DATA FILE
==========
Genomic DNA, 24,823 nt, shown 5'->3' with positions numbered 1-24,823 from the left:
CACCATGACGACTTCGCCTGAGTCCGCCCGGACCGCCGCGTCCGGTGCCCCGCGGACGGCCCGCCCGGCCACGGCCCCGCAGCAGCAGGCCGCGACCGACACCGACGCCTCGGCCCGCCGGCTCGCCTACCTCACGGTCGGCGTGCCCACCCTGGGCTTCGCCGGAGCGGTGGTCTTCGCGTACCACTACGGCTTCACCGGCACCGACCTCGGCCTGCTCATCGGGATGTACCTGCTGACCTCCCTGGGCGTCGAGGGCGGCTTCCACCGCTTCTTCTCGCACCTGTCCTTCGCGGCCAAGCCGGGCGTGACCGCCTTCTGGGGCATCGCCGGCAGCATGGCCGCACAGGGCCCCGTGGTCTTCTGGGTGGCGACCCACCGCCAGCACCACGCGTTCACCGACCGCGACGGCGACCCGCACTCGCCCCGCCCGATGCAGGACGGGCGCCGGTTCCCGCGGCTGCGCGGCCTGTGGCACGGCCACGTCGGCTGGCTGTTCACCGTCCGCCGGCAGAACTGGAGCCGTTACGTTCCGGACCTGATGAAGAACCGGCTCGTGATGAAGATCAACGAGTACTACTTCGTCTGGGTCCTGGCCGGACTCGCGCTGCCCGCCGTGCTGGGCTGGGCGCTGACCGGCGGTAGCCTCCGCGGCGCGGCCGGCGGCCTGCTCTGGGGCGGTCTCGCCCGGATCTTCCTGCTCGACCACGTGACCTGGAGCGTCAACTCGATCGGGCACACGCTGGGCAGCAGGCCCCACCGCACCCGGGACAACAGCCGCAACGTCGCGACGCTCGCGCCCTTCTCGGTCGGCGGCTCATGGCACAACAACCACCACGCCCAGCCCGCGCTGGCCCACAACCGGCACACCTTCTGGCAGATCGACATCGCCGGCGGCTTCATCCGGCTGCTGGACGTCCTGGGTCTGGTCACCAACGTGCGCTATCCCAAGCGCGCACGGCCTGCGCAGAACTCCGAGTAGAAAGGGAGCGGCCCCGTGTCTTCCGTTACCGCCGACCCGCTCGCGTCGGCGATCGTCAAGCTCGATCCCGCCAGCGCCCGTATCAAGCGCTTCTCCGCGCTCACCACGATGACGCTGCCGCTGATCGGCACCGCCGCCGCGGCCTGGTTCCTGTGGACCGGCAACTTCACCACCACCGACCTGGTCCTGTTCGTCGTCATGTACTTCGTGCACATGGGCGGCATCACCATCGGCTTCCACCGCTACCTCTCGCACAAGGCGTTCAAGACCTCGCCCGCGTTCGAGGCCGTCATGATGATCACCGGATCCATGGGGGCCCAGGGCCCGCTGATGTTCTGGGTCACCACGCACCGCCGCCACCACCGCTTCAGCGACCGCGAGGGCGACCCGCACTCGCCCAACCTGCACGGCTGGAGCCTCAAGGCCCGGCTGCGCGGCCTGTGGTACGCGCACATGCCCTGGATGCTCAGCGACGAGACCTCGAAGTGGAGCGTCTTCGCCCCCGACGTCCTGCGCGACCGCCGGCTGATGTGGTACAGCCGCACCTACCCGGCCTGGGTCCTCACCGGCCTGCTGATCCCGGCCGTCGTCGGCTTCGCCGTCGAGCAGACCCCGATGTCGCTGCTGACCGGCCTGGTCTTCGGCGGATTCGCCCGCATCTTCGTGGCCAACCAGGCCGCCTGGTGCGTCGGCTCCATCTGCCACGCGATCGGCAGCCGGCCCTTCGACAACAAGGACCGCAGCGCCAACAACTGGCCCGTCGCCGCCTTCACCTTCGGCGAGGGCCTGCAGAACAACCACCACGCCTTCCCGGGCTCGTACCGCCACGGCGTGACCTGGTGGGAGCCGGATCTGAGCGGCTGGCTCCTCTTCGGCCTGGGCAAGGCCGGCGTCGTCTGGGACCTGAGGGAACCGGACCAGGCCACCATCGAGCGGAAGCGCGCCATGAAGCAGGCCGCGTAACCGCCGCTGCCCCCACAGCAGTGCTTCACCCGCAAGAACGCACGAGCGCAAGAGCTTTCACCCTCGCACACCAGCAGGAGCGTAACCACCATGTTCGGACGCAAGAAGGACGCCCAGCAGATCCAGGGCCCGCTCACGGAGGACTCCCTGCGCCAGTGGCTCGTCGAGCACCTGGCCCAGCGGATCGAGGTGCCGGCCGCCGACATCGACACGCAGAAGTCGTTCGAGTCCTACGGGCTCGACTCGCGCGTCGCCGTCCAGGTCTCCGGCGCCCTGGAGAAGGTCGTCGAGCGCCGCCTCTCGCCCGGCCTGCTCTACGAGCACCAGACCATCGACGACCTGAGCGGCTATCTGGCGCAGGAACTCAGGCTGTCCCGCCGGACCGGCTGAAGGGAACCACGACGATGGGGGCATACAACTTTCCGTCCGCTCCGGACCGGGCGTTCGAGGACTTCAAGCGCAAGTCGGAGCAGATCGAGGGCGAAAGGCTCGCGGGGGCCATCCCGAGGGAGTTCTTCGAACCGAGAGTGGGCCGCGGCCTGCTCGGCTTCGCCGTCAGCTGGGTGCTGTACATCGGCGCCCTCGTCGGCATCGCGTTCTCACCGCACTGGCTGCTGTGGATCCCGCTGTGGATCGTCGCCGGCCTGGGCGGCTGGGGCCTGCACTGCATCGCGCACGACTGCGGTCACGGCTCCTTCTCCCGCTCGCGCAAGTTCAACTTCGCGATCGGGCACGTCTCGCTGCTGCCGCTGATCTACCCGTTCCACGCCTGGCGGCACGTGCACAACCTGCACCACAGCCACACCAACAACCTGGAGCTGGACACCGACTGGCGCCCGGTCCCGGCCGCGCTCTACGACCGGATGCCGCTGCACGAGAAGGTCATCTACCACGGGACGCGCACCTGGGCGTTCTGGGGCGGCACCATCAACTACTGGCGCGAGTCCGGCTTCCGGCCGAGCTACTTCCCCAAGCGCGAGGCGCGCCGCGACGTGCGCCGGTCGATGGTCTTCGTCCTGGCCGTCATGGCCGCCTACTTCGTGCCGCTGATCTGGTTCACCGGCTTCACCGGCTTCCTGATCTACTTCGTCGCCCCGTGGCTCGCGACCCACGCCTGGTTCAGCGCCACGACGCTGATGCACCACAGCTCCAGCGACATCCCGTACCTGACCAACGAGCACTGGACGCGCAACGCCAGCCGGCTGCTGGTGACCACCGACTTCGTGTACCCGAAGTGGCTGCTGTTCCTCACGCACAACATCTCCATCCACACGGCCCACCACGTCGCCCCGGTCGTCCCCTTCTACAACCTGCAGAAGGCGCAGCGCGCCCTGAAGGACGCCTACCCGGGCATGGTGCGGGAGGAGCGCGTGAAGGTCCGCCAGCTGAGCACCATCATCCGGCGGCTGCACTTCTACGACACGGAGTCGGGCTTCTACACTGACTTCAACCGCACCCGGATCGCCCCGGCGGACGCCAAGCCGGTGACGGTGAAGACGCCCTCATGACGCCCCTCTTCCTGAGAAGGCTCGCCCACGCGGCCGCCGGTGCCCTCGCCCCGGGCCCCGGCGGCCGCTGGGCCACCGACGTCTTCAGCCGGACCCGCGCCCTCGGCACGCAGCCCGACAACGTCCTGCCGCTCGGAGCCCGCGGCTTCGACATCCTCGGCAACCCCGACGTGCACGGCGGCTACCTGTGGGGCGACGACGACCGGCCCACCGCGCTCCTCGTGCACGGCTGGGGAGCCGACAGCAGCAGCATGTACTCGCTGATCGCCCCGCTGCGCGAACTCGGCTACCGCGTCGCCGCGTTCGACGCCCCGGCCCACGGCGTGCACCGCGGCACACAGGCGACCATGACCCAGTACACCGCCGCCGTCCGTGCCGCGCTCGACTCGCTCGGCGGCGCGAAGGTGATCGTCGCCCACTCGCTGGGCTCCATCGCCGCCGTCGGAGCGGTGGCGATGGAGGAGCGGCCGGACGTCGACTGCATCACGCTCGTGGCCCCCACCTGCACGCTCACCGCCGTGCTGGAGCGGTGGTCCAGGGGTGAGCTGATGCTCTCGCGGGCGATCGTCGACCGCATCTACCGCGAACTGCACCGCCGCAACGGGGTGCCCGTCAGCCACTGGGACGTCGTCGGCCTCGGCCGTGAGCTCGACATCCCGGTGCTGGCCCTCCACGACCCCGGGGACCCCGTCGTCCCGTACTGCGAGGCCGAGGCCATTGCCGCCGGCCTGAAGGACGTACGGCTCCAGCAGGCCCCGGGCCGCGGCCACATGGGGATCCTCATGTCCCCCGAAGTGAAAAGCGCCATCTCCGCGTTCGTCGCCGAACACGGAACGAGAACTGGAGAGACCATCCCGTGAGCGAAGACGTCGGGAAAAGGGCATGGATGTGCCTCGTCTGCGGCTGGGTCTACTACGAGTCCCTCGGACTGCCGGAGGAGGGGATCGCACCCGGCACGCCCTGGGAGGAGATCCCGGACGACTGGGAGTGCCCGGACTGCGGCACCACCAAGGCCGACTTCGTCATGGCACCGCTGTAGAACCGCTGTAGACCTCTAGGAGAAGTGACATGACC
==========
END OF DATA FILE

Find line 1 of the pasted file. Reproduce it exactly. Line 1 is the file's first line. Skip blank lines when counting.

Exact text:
Genomic DNA, 24,823 nt, shown 5'->3' with positions numbered 1-24,823 from the left: